Discovery – It’s Not Just a Channel

Resource Topic: 
Litigation
Collections
Foreclosure
Covenant/Rule Enforcement
Construction Defect
Complex Litigation
Discrimination
By: Damien Bielli

Although Discovery is a very interesting cable channel, it is also a broad all-encompassing term to describe the fact-finding process in a lawsuit. Lawyers are literally discovering facts, evidence, witnesses, and case theories utilizing a variety of discovery tools.  Without the aid of discovery tools it would be nearly impossible for lawyers to litigate civil cases with any sense of understanding.  The definition of Discovery contains the aggregate of devices, including, among others the deposition, written disclosures, and interrogatories, which the trial lawyer utilizes in advance of trial to prepare for it.  Discovery allows an attorney to probe into the other sides of the case and see the data and material witnesses of that party may have regarding the issues. The purpose of discovery is to prevent litigation from becoming a game by requiring parties and witnesses to shed light before the trial so as to prevent surprise.

Generally there are three components to a civil lawsuit. The first phase begins when the case is initiated by a party. A Summons and Complaint is filed and served on a Defendant and that Defendant files an Answer.  The Court retains jurisdiction over the parties and preliminary filings, appearances, and deadlines are determined. The next phase in a case is Discovery.  The final phase of a civil case is the trial phase.

The discovery tools available to litigants are both broad and restrictive. Depending on the subject matter of the lawsuit and allegations asserted, it can be a costly process which consumes substantial resources. Discovery tools are used to request everything and anything that is relevant to a party’s claims or defenses. A variety of weapons in a litigant’s arsenal enable each party to inquire of the opposition as to the existence and production of documents, witnesses, financials, expert opinions, physical evidence and more. Failure to disclose items requested during discovery may result in sanctions issued by the Court. These Court imposed penalties can vary from an extension of discovery and an Order to produce the requested material to fines to the ultimate penalty of dismissal of the lawsuit. As a result, attorneys will sometimes disclose everything and the kitchen sink leading to an over-production of information which forces the legal team to sort through volumes of irrelevant data costing valuable time and money.

Similarly, and more often than not, discovery is answered as minimally as possible and follow-up requests, motions, and hearings are required to drag discovery from the opposing party. Parties generally shy away from providing too much information. They stand on baseless objections, crafty lawyering, and over-specific interpretation of requests to thwart the discovery process. In turn, this also results in a costly endeavor by legal counsel to pry discovery from their opponents.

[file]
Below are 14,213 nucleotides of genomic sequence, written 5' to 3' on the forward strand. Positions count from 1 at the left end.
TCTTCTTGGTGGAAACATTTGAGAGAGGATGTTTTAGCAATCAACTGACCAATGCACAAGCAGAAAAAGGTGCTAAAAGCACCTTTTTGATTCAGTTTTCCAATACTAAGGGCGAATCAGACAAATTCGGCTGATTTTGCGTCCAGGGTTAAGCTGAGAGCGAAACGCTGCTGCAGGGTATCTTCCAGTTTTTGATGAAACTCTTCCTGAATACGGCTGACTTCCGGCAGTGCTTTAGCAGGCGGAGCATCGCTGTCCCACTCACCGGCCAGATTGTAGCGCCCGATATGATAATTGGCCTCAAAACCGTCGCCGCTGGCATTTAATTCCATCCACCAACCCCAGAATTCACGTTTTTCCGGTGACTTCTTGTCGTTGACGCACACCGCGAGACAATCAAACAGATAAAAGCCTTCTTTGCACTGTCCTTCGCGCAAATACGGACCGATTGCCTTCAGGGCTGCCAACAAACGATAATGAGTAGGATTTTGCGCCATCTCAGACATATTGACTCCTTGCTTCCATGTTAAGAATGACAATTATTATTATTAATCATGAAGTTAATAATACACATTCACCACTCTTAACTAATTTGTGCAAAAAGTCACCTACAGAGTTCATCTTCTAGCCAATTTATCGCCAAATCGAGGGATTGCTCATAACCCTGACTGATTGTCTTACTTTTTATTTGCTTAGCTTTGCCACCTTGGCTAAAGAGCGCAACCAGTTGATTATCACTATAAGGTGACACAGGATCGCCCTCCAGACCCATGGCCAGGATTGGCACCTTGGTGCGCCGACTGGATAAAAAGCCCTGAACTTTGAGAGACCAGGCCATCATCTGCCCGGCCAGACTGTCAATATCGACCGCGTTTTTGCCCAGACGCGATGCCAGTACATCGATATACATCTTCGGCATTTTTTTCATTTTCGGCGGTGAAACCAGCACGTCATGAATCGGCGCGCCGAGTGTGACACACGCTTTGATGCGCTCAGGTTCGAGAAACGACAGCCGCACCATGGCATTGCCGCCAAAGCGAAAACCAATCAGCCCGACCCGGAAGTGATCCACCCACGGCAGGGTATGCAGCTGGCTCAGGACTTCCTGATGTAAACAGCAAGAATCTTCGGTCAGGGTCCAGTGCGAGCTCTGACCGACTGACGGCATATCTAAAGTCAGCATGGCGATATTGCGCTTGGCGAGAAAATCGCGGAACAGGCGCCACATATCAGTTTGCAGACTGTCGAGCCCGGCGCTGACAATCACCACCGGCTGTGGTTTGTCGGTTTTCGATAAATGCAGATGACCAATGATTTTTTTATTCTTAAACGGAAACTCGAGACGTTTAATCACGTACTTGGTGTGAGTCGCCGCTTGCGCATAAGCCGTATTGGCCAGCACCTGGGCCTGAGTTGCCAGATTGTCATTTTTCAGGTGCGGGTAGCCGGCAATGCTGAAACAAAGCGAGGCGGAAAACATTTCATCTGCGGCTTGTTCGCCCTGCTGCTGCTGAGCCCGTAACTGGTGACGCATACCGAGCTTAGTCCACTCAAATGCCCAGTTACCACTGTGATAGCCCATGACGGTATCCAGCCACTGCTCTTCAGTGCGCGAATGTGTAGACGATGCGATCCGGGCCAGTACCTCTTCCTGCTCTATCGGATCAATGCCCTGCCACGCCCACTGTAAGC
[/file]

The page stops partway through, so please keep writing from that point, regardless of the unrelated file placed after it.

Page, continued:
Pursuant to the discovery rules of the Court, all parties are required to provide the opposition with Initial Disclosures. These include generally, a list of witnesses, documents in possession of the party which may be used at trial, insurance, if any, and other pertinent information. It is then up to the parties to utilize the various discovery tools under the rules to gather the additional information they feel necessary to prosecute and/or defend claims. As the goal in the process is to avoid surprise, lawyers try to utilize discovery to ascertain everything they can about the case.

A Deposition is one of the most useful tools employed during the litigation of a case to gather information. It is the oral testimony of a witness, usually the opposing party, which is reduced to writing for later use in court or for discovery purposes. Depositions are a vital part of the discovery process in which litigants gather information in preparation for trial.

Interrogatories are written questions crafted by an attorney and sent to the opposition to be answered. While useful, they do not take the place of a deposition and are limited in number.

Demand for Production of Documents is another important tool for litigators. This is a catchall device for requesting documents and tangible evidence to be used in support of the case. Most of the written documents exchanged between the parties come as a result of follow-up demands for production after review of a party’s initial discovery.

Most of the life of a case is spent in the discovery phase of litigation. It takes time and resources to fully flush out the evidence especially when parties are resistant to disclosing things which may damage their position. It is extremely important that you engage a competent litigator who understands the procedural rules in order to maximize efficiency in the discovery process and alleviate any surprise which may be lurking around the corner.  If you would like to discuss this article in greater detail, feel free to call one of our attorneys at 303.432.9999.